By David J. Silverman, Capital News Service
ANNAPOLIS - Stopping in Maryland to promote his new book, Democratic presidential hopeful John Edwards came bearing a warning for his newly empowered Democratic colleagues: don't pop the champagne corks yet.
"What really happened was people said, 'look at what's happened the last six years, America's better than this both at home and abroad...and we may as well give the other guys a chance,'" he said, cautioning Democrats not to let their sweeping victories in both the House and Senate allow them to grow complacent and corrupt. "The question is now, will we step to the plate and meet our responsibilities?"
Edwards was in town to promote his new book, "Home: The Blueprints of Our Lives," which looks at the values various Americans received while growing up in their homes. But questions quickly turned to politics and whether the former North Carolina senator plans to run for president.
Edwards, the Democratic vice-presidential candidate in 2004, said he "might very well" run and coyly told the audience to check his Web site in the coming weeks for "something new and interesting."
Standing on a makeshift stage at a suburban bookstore, Edwards decried what he described as the pervasive "toxicity" and lack of candor in American politics.
Positioning himself as someone who will be honest with voters, he said that Americans are no longer falling for politicians who misuse their power and fail to come clean to the American people.
Nowhere is that more apparent than in the results of last week's midterm election, he said, where voters dealt Republicans a resounding defeat. Exit polls conveyed strong voter dissatisfaction with the GOP over Republican ties to a series of scandals.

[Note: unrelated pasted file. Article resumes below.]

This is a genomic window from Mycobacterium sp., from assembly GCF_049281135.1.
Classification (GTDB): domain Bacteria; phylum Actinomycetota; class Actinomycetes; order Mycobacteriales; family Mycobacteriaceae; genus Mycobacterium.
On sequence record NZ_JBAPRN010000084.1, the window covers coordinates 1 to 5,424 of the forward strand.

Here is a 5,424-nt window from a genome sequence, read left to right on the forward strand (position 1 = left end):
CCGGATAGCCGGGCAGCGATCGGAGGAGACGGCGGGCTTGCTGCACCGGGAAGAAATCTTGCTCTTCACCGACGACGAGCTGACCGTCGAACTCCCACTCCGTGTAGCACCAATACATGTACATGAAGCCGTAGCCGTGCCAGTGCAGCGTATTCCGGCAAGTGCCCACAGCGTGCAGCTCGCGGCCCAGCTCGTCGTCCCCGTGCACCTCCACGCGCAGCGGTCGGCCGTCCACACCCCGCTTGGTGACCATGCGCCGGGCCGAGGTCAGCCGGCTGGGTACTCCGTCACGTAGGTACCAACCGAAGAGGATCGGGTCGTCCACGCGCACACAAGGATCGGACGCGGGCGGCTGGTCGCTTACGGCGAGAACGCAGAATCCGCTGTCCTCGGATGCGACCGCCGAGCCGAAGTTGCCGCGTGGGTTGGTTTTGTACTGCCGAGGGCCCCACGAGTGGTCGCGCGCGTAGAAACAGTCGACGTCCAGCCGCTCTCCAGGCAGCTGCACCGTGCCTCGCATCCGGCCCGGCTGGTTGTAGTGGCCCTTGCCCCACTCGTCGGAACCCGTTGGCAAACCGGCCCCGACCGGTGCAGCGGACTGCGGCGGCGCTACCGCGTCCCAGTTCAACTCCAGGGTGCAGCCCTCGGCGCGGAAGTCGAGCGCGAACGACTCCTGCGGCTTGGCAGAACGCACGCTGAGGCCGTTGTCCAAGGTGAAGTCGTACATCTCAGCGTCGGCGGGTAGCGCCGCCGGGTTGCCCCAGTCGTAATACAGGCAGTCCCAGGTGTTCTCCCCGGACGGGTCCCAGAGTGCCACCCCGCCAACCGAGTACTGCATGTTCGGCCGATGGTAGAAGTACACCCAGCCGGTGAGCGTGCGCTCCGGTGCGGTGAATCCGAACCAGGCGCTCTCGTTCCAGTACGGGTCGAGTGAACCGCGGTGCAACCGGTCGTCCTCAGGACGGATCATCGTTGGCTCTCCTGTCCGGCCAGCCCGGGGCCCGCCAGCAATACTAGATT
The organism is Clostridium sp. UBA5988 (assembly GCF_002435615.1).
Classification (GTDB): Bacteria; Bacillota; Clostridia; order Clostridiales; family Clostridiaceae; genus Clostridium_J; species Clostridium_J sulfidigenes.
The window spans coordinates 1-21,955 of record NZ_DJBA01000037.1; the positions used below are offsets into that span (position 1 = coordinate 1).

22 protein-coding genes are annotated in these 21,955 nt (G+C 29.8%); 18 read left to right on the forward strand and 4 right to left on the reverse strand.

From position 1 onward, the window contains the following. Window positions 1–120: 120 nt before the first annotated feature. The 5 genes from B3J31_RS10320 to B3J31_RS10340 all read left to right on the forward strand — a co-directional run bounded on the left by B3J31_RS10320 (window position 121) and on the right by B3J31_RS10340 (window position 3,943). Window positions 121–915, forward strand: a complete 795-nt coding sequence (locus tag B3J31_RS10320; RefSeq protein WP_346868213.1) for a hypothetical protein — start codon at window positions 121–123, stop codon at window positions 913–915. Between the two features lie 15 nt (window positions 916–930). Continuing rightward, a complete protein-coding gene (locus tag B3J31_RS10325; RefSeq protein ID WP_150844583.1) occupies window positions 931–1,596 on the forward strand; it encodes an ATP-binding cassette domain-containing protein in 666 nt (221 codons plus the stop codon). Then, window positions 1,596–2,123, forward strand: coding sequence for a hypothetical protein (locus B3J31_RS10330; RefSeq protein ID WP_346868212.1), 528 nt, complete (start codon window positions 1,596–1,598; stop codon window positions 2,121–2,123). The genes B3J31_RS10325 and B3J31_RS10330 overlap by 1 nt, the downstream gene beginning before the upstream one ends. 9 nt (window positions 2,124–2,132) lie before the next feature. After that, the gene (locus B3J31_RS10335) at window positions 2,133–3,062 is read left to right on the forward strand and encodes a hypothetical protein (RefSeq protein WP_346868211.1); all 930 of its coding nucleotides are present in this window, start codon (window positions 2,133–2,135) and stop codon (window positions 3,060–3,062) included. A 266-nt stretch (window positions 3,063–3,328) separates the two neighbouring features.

Edwards's assault extended to President George W. Bush, whom he criticized for not being truthful on Iraq, another issue that propelled Democrats to victory.
"The truth is, it's a very difficult, difficult situation right now. Anybody who says to Americans that 'this is the path and if we follow it there will be success' is not being honest," he said, urging the president to acknowledge that all choices in Iraq are between "bad and worse."
Edwards made similar attacks on Bush during this fall's campaign season. He said he stumped for virtually every Democratic Senate and House candidate in a closely contested race.
But now that Democrats are finally in power, he said the stakes are too high to behave irresponsibly.
"The danger is that we do what we saw happen to them," he said of Republican ties to corruption and scandals. "If our leaders or our party allow power to corrupt us, it won't be just the Democratic Party that pays the price, it's America and the world that will pay the price."
The current director of the University of North Carolina's Center on Poverty, Work and Opportunity, Edwards also said the country needed a leader to refocus attention on the nation's poor, whose plight has fallen off the radar screen since Katrina.
But it was his focus on honesty that seemed to resonate most strongly with several in the crowd, many of whom waited in line after his speech to have their books signed.
"Most politicians follow a package that sells, and I'm tired of being lied to," said Jan Chapman. "He's genuine and I don't think he can be bought by special interests. That's very rare."